# How can I conduct Geographically Weighted Analysis using an exponential decay function?

I have some points (representing 30 study sites) and I want to calculate the weighted mean of several variables (landscape layers) using a negative exponential decay (weights function) to give more weight to the landscape features closer to the points (study sites) than the features (grid cells) further away. (The series of underlying grid layers represent landscape features such as roads; habitat etc.)

Also, how can I use spatial statistics to find the optimal distance (bandwidth) for my distance-decay function? In the literature everyone resorts to creating buffers (vector) at different distances (say 1km, 3km & 5km) to quantify the variables and then uses statistics to determine which buffer distance is significant. Other ecologists (Rhodes et al. 2006) have used the “negative exponential distance weighted density” of each variable and provided a scale parameter (L) which controls how rapidly the influence (ie weighting) of the variable declines with distance, eg L = EXP(-0.002*Distance)

I’m using ArcGIS spatial statistics; grid (raster) spatial analysis tools; and investigating GWmodel for R-stats from an earlier post.

• This sounds like you need help with a HW problem. Check out the SPGWR package cran.r-project.org/web/packages/spgwr/vignettes/GWR.pdf – SoilSciGuy Mar 24 '14 at 2:37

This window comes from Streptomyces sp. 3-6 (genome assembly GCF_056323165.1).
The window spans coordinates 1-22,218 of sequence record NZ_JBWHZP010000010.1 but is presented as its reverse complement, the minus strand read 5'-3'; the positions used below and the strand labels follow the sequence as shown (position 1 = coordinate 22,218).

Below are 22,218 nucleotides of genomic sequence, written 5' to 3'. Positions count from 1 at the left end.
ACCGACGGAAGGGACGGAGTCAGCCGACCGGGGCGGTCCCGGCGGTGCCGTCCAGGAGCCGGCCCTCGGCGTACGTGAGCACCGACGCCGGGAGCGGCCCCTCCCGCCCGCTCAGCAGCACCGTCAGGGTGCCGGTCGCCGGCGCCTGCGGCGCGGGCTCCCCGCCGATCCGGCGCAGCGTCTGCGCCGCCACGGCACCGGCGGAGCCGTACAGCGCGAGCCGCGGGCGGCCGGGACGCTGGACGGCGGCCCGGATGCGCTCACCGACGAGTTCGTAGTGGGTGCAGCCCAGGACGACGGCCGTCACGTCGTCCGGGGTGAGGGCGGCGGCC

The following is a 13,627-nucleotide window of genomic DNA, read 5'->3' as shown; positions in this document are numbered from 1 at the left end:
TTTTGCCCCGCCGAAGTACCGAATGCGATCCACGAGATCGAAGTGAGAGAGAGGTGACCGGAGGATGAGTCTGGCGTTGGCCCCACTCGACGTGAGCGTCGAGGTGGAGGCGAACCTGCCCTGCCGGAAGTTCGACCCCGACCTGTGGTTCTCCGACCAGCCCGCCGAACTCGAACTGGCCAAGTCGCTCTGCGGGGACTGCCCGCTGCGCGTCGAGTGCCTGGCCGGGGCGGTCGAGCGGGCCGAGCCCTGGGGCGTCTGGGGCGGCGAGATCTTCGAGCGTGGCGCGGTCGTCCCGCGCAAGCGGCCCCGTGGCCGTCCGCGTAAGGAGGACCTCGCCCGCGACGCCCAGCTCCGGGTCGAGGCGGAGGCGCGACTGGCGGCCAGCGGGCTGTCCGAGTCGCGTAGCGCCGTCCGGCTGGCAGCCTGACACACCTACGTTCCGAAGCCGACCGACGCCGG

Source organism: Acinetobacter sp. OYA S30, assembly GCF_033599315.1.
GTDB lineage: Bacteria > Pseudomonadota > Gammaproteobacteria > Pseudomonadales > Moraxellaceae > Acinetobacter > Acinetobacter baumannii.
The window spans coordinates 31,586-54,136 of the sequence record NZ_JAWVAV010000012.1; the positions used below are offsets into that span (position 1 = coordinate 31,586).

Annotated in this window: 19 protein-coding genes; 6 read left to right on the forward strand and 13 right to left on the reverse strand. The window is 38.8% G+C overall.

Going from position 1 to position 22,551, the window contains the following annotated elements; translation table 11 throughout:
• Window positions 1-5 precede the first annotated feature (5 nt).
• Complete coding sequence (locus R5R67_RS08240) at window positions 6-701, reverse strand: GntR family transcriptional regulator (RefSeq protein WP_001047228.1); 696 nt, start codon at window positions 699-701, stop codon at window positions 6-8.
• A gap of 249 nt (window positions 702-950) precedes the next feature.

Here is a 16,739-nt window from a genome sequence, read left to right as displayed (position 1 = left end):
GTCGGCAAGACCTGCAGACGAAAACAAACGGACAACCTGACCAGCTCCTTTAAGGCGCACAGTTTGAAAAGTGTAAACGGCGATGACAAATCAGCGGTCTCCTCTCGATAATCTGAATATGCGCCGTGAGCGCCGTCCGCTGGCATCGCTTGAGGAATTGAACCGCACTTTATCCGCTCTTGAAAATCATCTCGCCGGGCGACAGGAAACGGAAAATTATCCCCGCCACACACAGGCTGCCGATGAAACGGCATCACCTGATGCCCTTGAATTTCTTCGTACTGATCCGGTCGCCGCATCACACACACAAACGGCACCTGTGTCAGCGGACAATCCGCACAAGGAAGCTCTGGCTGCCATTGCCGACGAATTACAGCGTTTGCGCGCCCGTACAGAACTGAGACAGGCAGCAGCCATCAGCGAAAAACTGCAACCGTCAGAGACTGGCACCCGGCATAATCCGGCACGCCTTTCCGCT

• Also, a post should only contain 1 question, not two. – SoilSciGuy Mar 24 '14 at 2:37
• Thanks for the reference. I'm still unclear how to first calculate the weighted mean of all my variables, within a decay distance of my sites. Sorry, I'm new to this and thought the optimal distance was part of the same decay problem (or I could just use a biological meaningful distance such as the home range size). – HJPreece Mar 24 '14 at 7:34
• I haven't time to provide a full answer, so please forgive me for pointing out a direction in this comment. Your principal question is answered by a convolution of an exponential kernel with the landscape grid. This is efficiently performed in `R` using `fft`. Cross-validation can be used to address your second question. For advice about that consider posting that question on Cross Validated. – whuber Mar 24 '14 at 14:48
• Four people have already voted to close your Question, so I recommend following the advice of @whuber to remove the second question from your Question and post that at stats.stackexchange.com. You can revise your Question using the edit button beneath it. A protocol here is "one question per Question". Welcome to GIS SE! 6 upvotes already on your first Question is excellent! – PolyGeo Mar 25 '14 at 4:23